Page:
Breast cancer in the first person

"It is estimated that one in eight women will suffer from breast cancer throughout her life," says the assistant doctor of the Medical Oncology Service and coordinator of the breast and gynecological pathology section of the Hospital Universitari Sant Joan de Reus, Kepa Amillano. Thus, coinciding today with the World Day, the testimony of those who fight against cancer transcends to normalize the disease.

Ana Sarb explains that breast cancer has changed her life. “When I was diagnosed, I had been working cleaning homes for 15 years and little by little I had to give it up.” Sarb, from Romania and settled in Reus for years, put her job on hold when she began treatment and “also a dream”: to open a pastry shop in the city of Reus.

The search for a place to open a cake business in the capital of Baix Camp was interrupted by the arrival of the pandemic and later by the appearance of cancer. When they discovered a lump in his chest, they only attended by phone due to Covid-19. "I realized that it was something serious when the doctor asked me to go in person," adds Ana Sarb.

The lack of confidence has meant a "long" process for women: "I belonged to the most vulnerable group." During that time back to normal, "I felt very supported by my husband, my children and my neighbor, who was always looking out for me when I came back from chemotherapy." The process to slow down the effects of the disease has been "hard". Six months of chemotherapy, the operation, the radiotherapy sessions and at the moment, "I follow a hormonal treatment that I have to maintain between five and 10 years, in addition to pain pills."

The treatment has weakened her physically and caused her body to change. Sabr was affected by gaining weight due to the medication and the doctor told him about the Lliga contra el Càncer de les Comarques de Tarragona i Terres de l'Ebre, where I have found more women with the same cancer and others, «we are encouraged and we hear". Knowing the Lliga has allowed Sarb to practice yoga, where "I relax and move, that helps me with the cramps that give me in one hand".

become aware

"Cancer lives among us, and more and more." With these words, Lluïsa Bertomeu (Deltebre) speaks naturally about breast cancer -coinciding, today, with the World Day- because «for me, it is a way of being aware of the disease».

journalist by profession, Lluïsa Bertomeu was diagnosed with breast cancer with bone metastases last year. «It all started with severe back pain, very exaggerated. So, the first thing I did was go to the physiotherapist, but not noticing relief, she recommended that I go to the traumatologist », recalls the woman from Eltebra.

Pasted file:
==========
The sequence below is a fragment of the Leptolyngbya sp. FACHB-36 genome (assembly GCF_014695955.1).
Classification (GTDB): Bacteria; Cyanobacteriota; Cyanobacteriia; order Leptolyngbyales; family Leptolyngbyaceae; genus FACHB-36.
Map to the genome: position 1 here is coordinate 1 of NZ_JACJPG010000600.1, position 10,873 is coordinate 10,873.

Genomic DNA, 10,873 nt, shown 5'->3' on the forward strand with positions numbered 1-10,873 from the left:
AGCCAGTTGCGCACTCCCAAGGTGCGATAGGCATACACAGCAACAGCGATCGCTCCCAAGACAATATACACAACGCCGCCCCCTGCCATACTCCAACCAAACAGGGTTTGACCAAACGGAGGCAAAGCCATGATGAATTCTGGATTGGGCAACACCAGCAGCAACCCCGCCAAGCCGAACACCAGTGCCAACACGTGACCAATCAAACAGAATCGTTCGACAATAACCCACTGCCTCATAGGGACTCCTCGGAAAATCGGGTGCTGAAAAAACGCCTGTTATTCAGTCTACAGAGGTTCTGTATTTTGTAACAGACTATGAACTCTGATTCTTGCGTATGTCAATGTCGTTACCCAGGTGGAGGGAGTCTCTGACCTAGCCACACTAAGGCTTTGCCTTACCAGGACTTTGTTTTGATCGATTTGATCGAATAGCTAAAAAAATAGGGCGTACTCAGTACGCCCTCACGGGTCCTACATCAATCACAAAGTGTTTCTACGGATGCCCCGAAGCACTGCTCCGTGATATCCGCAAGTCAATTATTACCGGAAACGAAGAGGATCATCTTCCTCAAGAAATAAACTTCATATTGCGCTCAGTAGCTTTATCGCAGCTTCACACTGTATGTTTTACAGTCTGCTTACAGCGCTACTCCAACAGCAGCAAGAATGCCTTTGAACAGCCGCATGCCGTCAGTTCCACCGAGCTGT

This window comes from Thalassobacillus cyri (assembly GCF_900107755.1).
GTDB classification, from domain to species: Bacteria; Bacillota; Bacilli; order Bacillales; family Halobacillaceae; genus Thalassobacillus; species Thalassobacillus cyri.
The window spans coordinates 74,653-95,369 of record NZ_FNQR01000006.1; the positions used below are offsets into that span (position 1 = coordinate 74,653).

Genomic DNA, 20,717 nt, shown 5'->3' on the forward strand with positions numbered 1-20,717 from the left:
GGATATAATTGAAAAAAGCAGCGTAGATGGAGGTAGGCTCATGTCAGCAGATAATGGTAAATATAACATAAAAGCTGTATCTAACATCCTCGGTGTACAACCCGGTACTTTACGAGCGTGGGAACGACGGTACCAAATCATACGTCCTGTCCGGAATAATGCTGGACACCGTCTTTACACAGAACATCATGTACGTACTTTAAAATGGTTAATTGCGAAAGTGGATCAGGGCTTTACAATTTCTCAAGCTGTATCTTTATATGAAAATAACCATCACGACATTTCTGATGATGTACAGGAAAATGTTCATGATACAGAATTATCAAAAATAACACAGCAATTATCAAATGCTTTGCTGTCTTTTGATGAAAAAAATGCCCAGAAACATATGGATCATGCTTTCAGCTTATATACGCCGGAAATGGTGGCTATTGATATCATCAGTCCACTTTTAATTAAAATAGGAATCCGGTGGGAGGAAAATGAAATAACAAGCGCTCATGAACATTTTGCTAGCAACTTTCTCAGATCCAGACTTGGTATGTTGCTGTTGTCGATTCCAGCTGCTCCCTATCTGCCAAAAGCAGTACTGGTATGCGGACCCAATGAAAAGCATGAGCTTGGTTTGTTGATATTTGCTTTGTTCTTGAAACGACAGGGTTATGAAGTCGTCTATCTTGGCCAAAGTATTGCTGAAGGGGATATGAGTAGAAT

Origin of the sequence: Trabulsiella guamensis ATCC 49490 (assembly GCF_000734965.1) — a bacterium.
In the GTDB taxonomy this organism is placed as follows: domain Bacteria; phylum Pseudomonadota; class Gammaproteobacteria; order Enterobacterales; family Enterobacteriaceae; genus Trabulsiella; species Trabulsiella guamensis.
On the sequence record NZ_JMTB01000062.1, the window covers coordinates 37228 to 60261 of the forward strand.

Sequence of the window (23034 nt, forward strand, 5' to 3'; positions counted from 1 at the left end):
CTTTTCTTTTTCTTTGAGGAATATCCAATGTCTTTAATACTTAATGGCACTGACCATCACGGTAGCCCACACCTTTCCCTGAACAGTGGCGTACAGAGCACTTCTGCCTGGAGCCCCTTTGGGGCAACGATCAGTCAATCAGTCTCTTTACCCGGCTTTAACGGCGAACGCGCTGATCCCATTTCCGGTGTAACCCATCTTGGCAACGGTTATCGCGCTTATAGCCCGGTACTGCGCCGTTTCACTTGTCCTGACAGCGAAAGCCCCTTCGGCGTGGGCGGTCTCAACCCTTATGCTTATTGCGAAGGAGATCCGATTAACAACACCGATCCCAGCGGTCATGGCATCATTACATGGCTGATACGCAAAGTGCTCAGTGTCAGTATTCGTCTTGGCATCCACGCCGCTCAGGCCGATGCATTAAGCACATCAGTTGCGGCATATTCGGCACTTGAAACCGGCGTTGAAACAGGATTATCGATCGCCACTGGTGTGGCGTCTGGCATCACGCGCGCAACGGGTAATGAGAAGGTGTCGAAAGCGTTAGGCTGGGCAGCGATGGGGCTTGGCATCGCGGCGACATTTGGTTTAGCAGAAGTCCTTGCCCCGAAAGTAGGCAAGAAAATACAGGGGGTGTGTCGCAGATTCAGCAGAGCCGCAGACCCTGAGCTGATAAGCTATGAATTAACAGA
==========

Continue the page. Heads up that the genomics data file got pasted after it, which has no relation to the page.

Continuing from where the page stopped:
"At that time, The specialist ordered different diagnostic tests, including a CT scan, the result of which showed that he had metastases, but it did not reflect where the cancer was, although it was advanced»explains Lluïsa Bertomeu, who adds that «After the diagnosis they admitted me -this was the hardest moment- to do more tests, until they found that it was breast cancer with bone metastasis».

Therefore, it regrets that «I have had bad luck, because normally the tumors are round and palpable, but the one I have is between fibers, and, although there are cases, it is unusual». In this sense, emphasizes "that every year, since I was 35, I had an ultrasound and a mammogram, but it was not until the first symptoms appeared, when the bone metastasis had already affected some vertebrae in the back and neck, that we knew of the existence of the disease.

Regarding the treatment, Lluïsa Bertomeu details that "I underwent ten sessions of radiotherapy located in the back, to stop the advance of the metastasis, since the affected areas cannot be cured". Now, she goes on to explain, "The efforts of the doctors, through treatment, are aimed at controlling and preventing the metastasis from affecting other organs, such as the liver or the ovaries, but in the latter case they operated on me to remove them."

for all thisLluïsa Bertomeu trusts that her testimony will serve to "normalize the disease because, luckily, there are many women who fight and survive cancer."

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